Mysterious creature hails from time of Gondwanaland
October 17, 2003
In the verdant countryside of western India along the Arabian Sea, villagers digging a well in a cardamom plantation five years ago were astonished to spot a squat, bulbous purple frog sitting immobile nearly seven feet down in the mud.
The well-diggers turned their strange amphibian over to S.D. Biju, a visiting biologist who happened to be in the neighborhood from the Tropical Research Institute at nearby Thiruvananthapuram, the capital of the Indian state of Kerala. Biju was equally surprised.
Neither he nor any of his colleagues had ever seen a frog quite like it. With a pointed snout, glistening deep purple skin, red eyes and a powerful talent for burrowing into the ground, it looked like something primitive. Indeed it was.
The frog, it turned out, was a member of a totally unknown species of a totally unknown genus of a totally unknown family of frogs -- until now an undiscovered member of a wider tribe of "advanced frogs" that are known to number more than 4,800 species.
The family appears to date back more than 200 million years to a time when Africa and India were joined in a single vast supercontinent now called Gondwanaland. By 150 million years ago that continent had broken up into chunks of land masses that included Madagascar, the Seychelles, and the western Ghats of India.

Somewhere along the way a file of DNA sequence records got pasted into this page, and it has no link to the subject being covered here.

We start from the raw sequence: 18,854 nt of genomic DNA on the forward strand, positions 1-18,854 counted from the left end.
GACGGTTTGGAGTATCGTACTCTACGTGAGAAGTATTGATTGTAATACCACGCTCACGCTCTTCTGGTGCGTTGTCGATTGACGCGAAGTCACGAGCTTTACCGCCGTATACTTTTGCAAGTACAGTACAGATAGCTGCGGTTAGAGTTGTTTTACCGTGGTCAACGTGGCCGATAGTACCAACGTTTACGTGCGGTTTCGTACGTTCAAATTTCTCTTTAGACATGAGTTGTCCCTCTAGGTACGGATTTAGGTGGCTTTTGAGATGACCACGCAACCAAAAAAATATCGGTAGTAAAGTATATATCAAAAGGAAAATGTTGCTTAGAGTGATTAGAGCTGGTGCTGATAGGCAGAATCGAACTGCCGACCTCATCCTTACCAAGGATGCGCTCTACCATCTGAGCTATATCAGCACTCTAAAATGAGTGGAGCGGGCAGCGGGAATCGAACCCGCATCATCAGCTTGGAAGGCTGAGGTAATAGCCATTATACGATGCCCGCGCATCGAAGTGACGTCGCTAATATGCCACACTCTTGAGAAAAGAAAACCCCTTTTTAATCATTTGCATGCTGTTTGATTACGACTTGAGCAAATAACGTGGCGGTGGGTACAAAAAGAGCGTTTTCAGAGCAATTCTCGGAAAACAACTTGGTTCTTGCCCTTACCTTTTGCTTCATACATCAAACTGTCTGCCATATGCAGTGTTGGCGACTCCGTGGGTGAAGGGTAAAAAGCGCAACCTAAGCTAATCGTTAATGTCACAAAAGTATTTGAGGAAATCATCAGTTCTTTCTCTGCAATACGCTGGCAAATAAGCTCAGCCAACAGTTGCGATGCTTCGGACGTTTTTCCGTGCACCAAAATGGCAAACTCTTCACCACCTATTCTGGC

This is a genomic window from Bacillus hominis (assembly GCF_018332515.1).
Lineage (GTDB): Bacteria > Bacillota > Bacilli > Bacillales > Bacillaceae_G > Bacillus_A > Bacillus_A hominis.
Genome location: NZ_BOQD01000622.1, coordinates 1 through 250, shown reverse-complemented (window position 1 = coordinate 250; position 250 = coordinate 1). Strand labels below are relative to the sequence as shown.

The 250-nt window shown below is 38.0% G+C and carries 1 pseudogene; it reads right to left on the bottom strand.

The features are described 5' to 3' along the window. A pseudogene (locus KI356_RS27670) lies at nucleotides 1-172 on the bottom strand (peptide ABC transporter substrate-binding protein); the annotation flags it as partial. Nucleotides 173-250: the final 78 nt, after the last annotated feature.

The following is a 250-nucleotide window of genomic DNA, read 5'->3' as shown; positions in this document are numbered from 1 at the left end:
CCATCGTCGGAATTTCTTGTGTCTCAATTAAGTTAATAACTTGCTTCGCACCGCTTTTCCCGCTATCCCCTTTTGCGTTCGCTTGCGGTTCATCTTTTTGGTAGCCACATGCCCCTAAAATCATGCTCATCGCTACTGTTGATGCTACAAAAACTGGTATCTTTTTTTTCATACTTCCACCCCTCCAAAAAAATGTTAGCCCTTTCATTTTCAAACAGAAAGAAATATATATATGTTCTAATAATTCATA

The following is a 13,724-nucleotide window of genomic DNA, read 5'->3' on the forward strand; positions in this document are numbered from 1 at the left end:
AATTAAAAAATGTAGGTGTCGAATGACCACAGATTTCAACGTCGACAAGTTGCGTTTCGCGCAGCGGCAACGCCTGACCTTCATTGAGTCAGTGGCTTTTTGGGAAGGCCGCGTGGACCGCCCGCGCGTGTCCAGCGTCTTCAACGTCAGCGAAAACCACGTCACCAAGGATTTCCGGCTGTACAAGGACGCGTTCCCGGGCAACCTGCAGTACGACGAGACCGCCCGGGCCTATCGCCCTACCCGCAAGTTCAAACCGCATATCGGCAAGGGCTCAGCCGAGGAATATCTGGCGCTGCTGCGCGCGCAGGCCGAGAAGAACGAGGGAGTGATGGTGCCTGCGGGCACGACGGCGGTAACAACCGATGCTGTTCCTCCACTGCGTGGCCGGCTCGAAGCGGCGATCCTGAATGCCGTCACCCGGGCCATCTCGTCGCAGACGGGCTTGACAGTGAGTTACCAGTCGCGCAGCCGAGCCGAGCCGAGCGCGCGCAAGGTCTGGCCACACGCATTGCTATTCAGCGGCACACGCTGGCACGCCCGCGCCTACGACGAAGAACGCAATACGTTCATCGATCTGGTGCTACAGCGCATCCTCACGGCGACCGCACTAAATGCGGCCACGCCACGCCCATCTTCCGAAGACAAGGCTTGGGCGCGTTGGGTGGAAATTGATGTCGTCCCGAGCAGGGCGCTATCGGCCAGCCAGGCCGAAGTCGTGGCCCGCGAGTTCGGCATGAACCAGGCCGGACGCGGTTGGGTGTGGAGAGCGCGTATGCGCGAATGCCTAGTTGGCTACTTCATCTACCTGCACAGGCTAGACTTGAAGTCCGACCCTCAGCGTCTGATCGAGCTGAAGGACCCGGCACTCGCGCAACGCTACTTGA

When scientists discover a single new species of any animal it's normally cause for rejoicing; discovering an entirely new genus calls for drinks all around the laboratory, but discovering a whole new family with its subordinate genus and species can make a career.
This new one has been given the formidable name of Nasikabatrachus sahydrensis, a member of the new family called the Nasikabatrachidae. Nasika is Sanskrit for nose; batrachus means frog, and the species name, sahydrensis, refers to the Western Ghats, the hills along India's west coast where the frog lives, Biju explained.
Franky Bossuyt, an evolutionary geneticist at the Brussels Free University in Belgium, looked at the frog's DNA for clues about its evolution. He concluded that about 100 million years ago, the Nasikabatrachidae family split off from earlier members of the frog lineage.
News of the frog discovery by Biju and the DNA analysis by Bossuyt are published this week in the journal Nature and are already causing an international stir.
"I'm absolutely amazed,'' exclaimed Robert Drewes, chairman and curator of herpetology at the California Academy of Sciences in San Francisco, who has researched frogs and their evolution in 28 African countries for the past 30 years. "This is really fantastic; it's weird stuff."